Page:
Comment on 'boardswapping' as part of the computer culture.
ard at p850ug1.demon.co.uk
Wed Oct 26 19:20:01 CDT 2005
> If you can prove that your repair business model would be more successful
> than the one that has evolved over time in the electronics industry then
You know as well as I do that manufacturers love the board-swapping idea.
It means they can employ total idiots as field-servoids. It means they
can sell a service manual that contains no information and therefore
doesn't give away any secrets (for all said 'secrets' could be discovered
if an intellegent person looked at the real hardware). It means they have
a monopoly on spare parts (if I have to swap a board, I have to get it
from the manufacturer of the machine, a TTL chip could come from
This does not mean there are good engineering reasons for not doing
proper diagnosis and repair.
As regards what's more successful, _every_ time I've tried
board-swapping, I've had more problems than I started with. When I find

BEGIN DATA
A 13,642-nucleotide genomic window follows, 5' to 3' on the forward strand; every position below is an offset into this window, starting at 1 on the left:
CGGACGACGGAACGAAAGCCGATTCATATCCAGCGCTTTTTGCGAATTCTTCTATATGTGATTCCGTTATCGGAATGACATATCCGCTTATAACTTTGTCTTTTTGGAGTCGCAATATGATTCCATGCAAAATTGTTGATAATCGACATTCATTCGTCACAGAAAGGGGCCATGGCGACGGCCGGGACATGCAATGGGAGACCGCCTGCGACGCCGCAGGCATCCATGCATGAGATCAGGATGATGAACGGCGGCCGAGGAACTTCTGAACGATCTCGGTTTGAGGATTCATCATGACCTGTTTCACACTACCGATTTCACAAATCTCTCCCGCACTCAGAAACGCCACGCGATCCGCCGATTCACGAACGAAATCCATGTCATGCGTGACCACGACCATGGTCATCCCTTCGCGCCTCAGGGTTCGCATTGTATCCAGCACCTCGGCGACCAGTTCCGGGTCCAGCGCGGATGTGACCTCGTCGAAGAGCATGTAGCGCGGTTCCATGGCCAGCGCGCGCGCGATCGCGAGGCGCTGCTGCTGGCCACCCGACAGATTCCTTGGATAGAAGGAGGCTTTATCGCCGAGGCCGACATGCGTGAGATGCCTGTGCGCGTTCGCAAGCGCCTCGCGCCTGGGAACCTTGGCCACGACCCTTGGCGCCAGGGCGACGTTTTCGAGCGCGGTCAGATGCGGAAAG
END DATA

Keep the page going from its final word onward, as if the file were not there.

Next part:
the fault using test gear, I put it right, and the machine stays working.
Quite likely board-swapping will get the machine to do _something_ again
in a shorter time than finding the fault properly, but doing the latter
will get the machine doing the _right_ thing, and will make sure it keeps
on doing that.
> you should write a book and become a consultant and make millions. Why
> waste your breath with a bunch of geeks like us?
There's no point in be wasting my breath with you, since you clearly know
everything. Fortunately the rest of us are not in that position, so we
find it useful to exchange information.
Serveral times you've made comments that suggest you want me to leave
this list. AFAIK you are not the list owner, that's Jay. He's the only
person who can kick me off.
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